Jordan's government accuses Prince Hamzah of plot to 'destabilise country'
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Deputy PM says authorities intercepted communications between prince and foreign parties
A senior Jordanian official has claimed authorities foiled a "malicious plot" at the "zero hour", as a new round of arrests reached the closest aide to Prince Hamzah, the royal alleged to have unsuccessfully conspired to oust his half-brother, King Abdullah, in a weekend coup.

The foreign minister and deputy prime minister, Ayman Safadi, said on Sunday that the country's intelligence services had intercepted a plot as it was about to be carried out. He offered scant details, but said Hamzah had liaised with a foreign government to destabilise the kingdom.

He also alleged that a foreign spy service had contacted Hamzah's wife about leaving the country by plane, and that all communications had been monitored. Safadi confirmed that about 15 people had been arrested. The latest was Hamzah's office director, Yasser al-Majali. Soldiers took him from his home at gunpoint, relatives said.

"Initial investigations showed these activities and movements had reached a stage that directly affected the security and stability of the country," said Safadi. "But his majesty decided it was best to talk directly to Prince Hamzah, to deal with it within the family to prevent it from being exploited."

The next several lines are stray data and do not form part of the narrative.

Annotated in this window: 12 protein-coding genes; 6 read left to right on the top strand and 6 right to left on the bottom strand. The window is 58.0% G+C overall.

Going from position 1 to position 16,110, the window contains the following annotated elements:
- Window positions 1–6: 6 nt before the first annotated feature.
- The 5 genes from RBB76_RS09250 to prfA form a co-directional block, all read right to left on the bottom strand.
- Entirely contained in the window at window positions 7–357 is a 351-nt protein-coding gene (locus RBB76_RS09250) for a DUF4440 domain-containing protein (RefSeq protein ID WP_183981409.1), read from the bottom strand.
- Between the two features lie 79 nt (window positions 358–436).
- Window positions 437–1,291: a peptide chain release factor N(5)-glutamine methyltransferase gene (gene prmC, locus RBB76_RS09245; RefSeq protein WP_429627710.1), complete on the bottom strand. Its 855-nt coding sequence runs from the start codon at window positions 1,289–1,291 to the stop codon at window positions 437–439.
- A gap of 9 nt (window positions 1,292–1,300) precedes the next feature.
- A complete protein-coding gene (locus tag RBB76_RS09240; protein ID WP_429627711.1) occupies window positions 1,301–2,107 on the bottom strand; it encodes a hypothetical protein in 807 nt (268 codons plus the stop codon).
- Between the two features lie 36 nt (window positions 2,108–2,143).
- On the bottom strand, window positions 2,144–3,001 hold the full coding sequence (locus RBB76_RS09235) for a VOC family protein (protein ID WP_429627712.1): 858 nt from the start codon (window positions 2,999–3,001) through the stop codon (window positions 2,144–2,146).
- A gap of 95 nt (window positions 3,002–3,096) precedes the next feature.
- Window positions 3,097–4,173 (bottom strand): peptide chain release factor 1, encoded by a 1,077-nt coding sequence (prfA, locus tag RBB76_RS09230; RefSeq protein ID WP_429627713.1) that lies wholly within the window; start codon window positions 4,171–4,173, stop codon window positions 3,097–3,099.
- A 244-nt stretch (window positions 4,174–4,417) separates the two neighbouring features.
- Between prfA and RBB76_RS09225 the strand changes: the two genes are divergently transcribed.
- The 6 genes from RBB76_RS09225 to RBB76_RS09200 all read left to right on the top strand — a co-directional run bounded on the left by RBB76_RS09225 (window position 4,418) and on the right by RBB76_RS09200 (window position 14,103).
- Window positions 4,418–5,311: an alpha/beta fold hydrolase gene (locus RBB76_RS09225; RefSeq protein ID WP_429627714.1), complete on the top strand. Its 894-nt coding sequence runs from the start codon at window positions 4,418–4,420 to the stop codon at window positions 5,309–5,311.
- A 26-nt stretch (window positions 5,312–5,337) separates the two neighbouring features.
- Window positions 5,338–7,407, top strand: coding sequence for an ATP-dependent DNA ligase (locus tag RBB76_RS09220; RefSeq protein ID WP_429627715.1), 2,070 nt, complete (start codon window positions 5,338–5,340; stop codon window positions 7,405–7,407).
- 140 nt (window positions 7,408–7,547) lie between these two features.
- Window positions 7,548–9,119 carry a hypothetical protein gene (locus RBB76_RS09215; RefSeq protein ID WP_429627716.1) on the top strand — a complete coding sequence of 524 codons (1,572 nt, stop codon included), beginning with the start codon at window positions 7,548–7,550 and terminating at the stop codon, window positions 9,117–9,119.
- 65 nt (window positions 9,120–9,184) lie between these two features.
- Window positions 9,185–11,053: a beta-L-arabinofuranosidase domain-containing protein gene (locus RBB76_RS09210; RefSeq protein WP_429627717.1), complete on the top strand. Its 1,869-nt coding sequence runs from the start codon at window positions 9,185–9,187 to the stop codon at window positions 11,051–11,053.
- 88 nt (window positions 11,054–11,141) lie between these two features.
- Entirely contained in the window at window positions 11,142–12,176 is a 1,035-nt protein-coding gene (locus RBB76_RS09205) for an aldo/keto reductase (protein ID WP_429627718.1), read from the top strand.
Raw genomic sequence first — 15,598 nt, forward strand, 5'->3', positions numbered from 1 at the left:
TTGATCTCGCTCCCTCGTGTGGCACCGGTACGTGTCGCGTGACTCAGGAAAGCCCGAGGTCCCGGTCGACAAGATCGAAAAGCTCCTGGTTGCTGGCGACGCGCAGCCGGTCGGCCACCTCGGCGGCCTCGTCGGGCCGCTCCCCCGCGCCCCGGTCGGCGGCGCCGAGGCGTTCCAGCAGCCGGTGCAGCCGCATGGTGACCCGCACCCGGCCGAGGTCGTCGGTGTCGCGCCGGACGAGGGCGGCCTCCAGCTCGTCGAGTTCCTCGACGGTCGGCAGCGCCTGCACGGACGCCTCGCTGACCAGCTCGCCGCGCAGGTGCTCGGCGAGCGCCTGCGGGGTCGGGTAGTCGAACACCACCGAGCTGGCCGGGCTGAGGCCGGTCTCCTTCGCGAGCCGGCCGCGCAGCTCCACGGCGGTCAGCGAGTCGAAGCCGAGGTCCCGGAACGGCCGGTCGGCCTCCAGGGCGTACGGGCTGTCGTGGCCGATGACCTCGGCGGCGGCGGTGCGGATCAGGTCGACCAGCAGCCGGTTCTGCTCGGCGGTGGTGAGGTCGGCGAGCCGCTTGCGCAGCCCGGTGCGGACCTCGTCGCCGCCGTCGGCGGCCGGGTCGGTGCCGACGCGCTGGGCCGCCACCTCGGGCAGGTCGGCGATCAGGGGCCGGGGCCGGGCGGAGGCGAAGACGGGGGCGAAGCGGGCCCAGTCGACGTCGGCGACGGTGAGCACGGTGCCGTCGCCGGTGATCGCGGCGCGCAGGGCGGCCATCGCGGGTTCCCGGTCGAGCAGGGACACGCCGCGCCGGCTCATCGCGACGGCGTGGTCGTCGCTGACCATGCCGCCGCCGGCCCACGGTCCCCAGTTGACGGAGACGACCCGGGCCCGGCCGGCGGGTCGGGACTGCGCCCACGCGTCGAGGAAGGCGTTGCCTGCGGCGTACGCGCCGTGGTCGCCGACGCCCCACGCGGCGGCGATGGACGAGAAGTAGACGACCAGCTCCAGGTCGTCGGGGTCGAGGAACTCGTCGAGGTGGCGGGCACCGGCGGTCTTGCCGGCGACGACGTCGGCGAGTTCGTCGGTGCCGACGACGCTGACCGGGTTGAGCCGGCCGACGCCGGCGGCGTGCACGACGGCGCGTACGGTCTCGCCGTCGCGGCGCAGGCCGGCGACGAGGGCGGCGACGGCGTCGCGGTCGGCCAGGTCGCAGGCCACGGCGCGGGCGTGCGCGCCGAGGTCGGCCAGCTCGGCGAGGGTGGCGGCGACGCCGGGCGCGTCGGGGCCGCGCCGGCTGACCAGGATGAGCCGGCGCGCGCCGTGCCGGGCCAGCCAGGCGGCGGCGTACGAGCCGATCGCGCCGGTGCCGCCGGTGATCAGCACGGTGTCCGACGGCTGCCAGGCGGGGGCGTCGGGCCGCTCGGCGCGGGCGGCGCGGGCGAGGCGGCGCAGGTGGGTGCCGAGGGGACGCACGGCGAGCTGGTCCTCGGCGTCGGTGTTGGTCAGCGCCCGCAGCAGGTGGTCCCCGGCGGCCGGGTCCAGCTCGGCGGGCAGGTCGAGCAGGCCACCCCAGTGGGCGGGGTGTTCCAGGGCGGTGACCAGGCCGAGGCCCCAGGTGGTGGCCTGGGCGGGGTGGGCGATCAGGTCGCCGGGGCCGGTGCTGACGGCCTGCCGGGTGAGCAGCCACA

Any plan to quietly contain the fallout appears to have been discarded. The allegations caught Jordan's allies and much of the country by surprise, exposing a rare and damaging public rupture among family members and sparking highly unusual dissent from a senior royal towards a monarch, who had presided over relative calm since the death of his father, King Hussein, nearly 22 years ago.

Another central figure in the alleged plot is Hassan Awadallah, a former royal court aide with close ties to King Abdullah. Speculation continues to swirl in Amman about how Hamzah and…
Martin Chulov, Michael Safi
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